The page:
It’s crazy to see how the world unfolds this situation and how we are reacting to the coronavirus global outbreak. There is a lot of uncertainty and anxiety does thrive on uncertainty. There have been false information spreading on social media which has not been verified and has led to fear, worry and scaremongering amongst us. People have been projecting their own fears on other people.
The World Health Organisation has acknowledged that the crisis is generating stress, and has advised people to avoid watching, reading or listening to news that causes feelings of anxiety or distress.
In response to the pandemic, there has been an intense amount of panic buying. This has caused disorder to vulnerable people who cannot afford to do more than a weekly shop, people who enormously rely on food banks and more.
Over 90% of the food distributed by food banks in the Trussell Trust network in the UK is donated by the public. However, food banks are currently struggling and people that need it most are affected by this. During this time it’s important to look out for one another, be kind and give yourself grace. Check in on your vulnerable neighbours, your family members, friends and consider donating some spare items to your nearest food bank.
In moments like this, it’s a good time to take a walk, breathe and de-stress. Worrying does not change the situation!
“My philosophy is that worrying means you suffer twice.”
― J.K. Rowling
If you find yourself constantly ruminating, catch those thoughts and stop it now! It’s important more than ever to be present at the moment, look after our physical and mental wellbeing, being kind to yourself and others, and support each other where possible.
“When you are at peace, you are living in the present.”
Social media plays a big part of our lives. It helps us stay connected in many ways. But during this period of time, you might find yourself spending more time scrolling through the gram or the TL, experiencing a sense of FOMO (fear of missing out) and information overload which might be a bit too much for you right at about now! It’s important to be more conscious of how we’re using social media and its impacts on our emotional and physical wellbeing.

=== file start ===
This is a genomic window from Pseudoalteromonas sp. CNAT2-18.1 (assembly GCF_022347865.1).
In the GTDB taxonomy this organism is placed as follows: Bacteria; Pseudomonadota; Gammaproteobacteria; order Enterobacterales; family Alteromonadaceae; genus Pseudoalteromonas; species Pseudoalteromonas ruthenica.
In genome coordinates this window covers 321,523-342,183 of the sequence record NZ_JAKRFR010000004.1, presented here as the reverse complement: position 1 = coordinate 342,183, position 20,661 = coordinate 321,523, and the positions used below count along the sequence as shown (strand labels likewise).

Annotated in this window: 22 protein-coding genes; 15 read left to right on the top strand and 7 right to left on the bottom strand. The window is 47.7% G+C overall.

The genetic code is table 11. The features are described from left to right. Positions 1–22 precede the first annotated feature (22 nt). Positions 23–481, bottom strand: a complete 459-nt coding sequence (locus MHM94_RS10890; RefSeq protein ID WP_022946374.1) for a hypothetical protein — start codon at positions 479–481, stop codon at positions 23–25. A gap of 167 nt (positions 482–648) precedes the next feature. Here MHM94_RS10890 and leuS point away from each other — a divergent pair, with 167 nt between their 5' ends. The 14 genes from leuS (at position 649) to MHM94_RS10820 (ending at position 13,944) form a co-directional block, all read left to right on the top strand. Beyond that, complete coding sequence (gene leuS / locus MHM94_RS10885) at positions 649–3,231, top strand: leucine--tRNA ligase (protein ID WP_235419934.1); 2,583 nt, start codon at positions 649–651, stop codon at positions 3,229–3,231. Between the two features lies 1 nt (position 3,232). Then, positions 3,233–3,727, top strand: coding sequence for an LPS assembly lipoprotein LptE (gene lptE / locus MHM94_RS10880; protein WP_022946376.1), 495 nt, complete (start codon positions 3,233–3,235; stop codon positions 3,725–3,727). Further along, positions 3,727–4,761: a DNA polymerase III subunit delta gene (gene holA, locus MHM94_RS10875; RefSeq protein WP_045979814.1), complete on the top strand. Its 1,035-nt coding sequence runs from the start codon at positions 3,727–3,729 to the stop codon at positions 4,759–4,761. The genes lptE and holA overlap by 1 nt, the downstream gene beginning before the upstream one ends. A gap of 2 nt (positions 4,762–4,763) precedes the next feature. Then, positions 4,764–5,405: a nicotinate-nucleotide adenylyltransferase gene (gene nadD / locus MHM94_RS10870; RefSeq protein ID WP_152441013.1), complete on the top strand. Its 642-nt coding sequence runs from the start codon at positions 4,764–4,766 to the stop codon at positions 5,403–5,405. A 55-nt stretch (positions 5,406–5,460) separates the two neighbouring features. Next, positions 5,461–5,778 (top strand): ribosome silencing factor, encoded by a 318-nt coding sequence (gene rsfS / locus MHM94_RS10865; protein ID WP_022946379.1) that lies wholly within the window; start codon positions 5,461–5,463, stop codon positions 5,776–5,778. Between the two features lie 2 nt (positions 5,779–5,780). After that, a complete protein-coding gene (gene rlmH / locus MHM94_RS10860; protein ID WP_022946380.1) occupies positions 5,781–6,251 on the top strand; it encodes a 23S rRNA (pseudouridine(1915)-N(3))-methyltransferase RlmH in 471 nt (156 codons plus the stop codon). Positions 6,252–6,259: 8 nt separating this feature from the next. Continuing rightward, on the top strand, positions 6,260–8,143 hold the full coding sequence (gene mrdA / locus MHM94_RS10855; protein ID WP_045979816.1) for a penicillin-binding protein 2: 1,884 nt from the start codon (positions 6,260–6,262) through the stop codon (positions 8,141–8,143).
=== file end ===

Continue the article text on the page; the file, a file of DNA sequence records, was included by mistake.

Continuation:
If you are currently experiencing anxiety, panic or stress, here are some practical tips for you:
1. Mute words and people who are spreading false or unhelpful information from your social media. You can normally do this with most social media platforms by going to your privacy settings.
- Muting words on Twitter
- Muting people on Twitter
- Muting words on your Facebook newsfeed
- Muting people on Instagram in 3 different ways
If this is not helping, unplug from social media, protect your mental space and focus on things you can control in your life.
2. Avoid watching the news or getting direct and instant notifications on your phone. If you do want to stay informed, check WHO and your local government bodies for health advice. It’s a very important time to be fact-checking with credible sources not just for others but for yourself.
3. Practice breathing exercises and techniques. Take long deep breaths and take time to inhale.
4. Move your focus on other things that you enjoy doing that brings you joy. Maybe it’s spending quality time with family, reading a book or working on that passion project you’ve been wanting to get started on but you’ve been putting it off for a while.
Being grounded allows us to come back to the present moment, which anxiety often pulls us out of. You can find some examples of grounding exercises you can try at home here.
6. Check some more resources on MIND for more information on how to manage stress and anxiety. If you are able to, seek a therapist. The NHS has advised trying to talk about your feelings to a friend, family member, health professional or counsellor. You could also contact Samaritans, call 116 123 or email: email@example.com if you need someone to talk to.
7. Try to exercise and eat well. There’s lots of evidence that daily exercise can help promote feelings of well-being and help to boost your immunity.
Think about your diet. Eat more nutritious meals which include more vegetables, fruits, healthy proteins, healthy fats, and complex carbs that will help promote healthy gut health, and physical and mental health. Eating the right kind of foods, eating regularly and keeping your blood sugar stable can make a difference to your mood and energy levels. Ref: mind.org.uk
8. Prioritise sleeping well. This week marks sleep awareness week and we have seen from studies how much of an impact lack of sleep has on our health and wellbeing. Sleep can give you the energy to cope with difficult feelings and experiences.
“We can’t control the sea, but we can learn how to surf the waves.”
Wishing everyone that’s been affected by this pandemic a speedy recovery!
Please share with anyone going through anxiety during this time and comment below some more tips if you have any!